The Collected Letters, Volume 27


TC TO JANE WELSH CARLYLE ; 6 August 1852; DOI: 10.1215/lt-18520806-TC-JWC-01; CL 27: 211-212


Linlathen, (Friday) 6 Augt, 1852—

No Letter of Travel and Romance from you today, in spite of your half-promise; “nothink for Craigenputtoch today Ma'am” at all! And here is my luggage lying all round me in heaps; portmanteau still to pack!—or rather to unpack, first of all; the unfortunate valet having packed it wrong, leaving out a tithe of the due contents. Ah me! the sorrows and chaotic shiftings of man do not end while he continues here below.— However, let me write you a “soothing word” before I set off; let me finish my yesterday's note, hastily addressed by Mrs Stirling, which, it strikes me since, must have surprised you a little. Oh my poor little Goody, what a crowdy is this we have got into with those frightful Morganites. My head is full of your sad dusty chaos, and my heart is sore for it & for poor you, with nothing but Martha for a servant too, the Beauty having proved such a fool! What to resolve upon in consequence of all that, I cannot yet see; only that something must be resolved upon:—in the meanwhile let me complete my narrative of the Past of Linlathen; and get my packing done without such a bustle as short time may gradually come to occasion again!— My malison too upon improved paper and inks! I declare all writing has grown disgusting to me with such an everfluctuating never-suiting apparatus as one now gets!—

We successfully completed our trip to Arbroath yesterday;—were 25 minutes too early at the Broughty Station here, after all the fierce hurry we made! Arbroath is the big smoky dusty flax-spinning old Scotch town I anticipated: but the old ruined Abbey (poor old wretch), and the fat enthusiast cicerone of it, were really worth looking at, and shall be remembered: we saw the very grave of William the Lion, and his heart or “part of his entrails” kneaded into a hard mass like furnace-cinder (only lighter); item the scull and cross-bone of his poor Queen, who had been buried (750 years ago) all sewed in leather:1 I could have grat over these and other relics. Farie was very dull and dreadfully tired; the good Thomas was good all the way, as he ever is. We got home in time for dinner; and a weary day was winded up by a ditto evening.— No Letters at all this morning, as I tell you; indeed except three Notes from John, I have had nothing since I came here except what you sent me,—thank Heaven. I have done some (highly inconsiderable) reading; much chaotic “thought and feeling”: the masons, it appears, are where I left them. N.b. I wrote a mittimus [legal discharge] yesterday to the poor “Mr John Taylor”: he will call for his ill-smelling Ms., give it him, and so there will be an end.—— I wrote also to Gordon in Edinr, politeness ordering; item to Countess Blanche of Airlie: response might have come from both this morning, but has not: again, thank Heaven; there will be no farther bother in it then. I had promised to see Gordon “till my train started,” in Edinr, but he evidently is not there. To Blanche I mildly waved farewell, indicating how gladly I would have come, had I possessed the wings of a dove, which I hadn't.— Two days ago, there came a strange stupid-looking old face up to me among the trees, Farie escorting it. On strict survey, it proved to be one Henderson, once an Edinr friend of your Uncle Robert's, now some kind of Sheriff here at Dundee, whom I once had slightly known.2 It seems the Dundee Editor3 and others (being fearfully “scant of clash”) had announced that I was here “partaking hospitality”: whereupon Henderson decided, he “wd come and see whether I knew him.” Such are the unspeakable advantages of celebrity! Poor Henderson is grown, of course, white and hoary; but there is little other change in him: a big fat field of cheek and small pig eyes; a slow, dull, yet a kind of healthy and not stupid or ill-conditioned man. We all went to the shore together, I to bathe; and there we got rid of him.— Alas, here again is uproar; Mrs Stirling leave-taking &c: I must finish, I must finish. At 12½ (an hour hence) I go; towards 3 I am in Fergusdom: next day (Saturday) I get to Scotsbrig if all go well; I am probably on the road thither at the very time you are reading this. Direct to Scotsbrig; and Oh have a letter there soon. Nay I think you cannot have one now till Tuesday (writing, Monday before 4½ p.m.) along with the Newspapers. Adieu, Dearest, Adieu—oh dear, why was travelling ever invented!—Take care of yourself.—— Your affectionate,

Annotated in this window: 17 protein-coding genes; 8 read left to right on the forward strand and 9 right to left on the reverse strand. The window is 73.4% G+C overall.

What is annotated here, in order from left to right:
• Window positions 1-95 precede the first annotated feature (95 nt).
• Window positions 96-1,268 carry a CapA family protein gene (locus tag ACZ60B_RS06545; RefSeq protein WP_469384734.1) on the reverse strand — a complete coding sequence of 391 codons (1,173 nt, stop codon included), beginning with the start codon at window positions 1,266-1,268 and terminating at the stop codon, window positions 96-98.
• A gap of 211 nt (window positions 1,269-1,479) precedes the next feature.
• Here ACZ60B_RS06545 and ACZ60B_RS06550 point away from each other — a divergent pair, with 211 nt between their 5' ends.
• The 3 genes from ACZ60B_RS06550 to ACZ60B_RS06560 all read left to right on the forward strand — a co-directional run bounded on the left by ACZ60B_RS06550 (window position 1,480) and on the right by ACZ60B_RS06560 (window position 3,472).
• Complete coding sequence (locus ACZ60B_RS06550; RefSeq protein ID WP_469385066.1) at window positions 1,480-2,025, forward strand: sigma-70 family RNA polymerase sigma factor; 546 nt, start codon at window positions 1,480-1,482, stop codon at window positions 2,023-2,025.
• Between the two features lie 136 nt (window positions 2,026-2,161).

T. Carlyle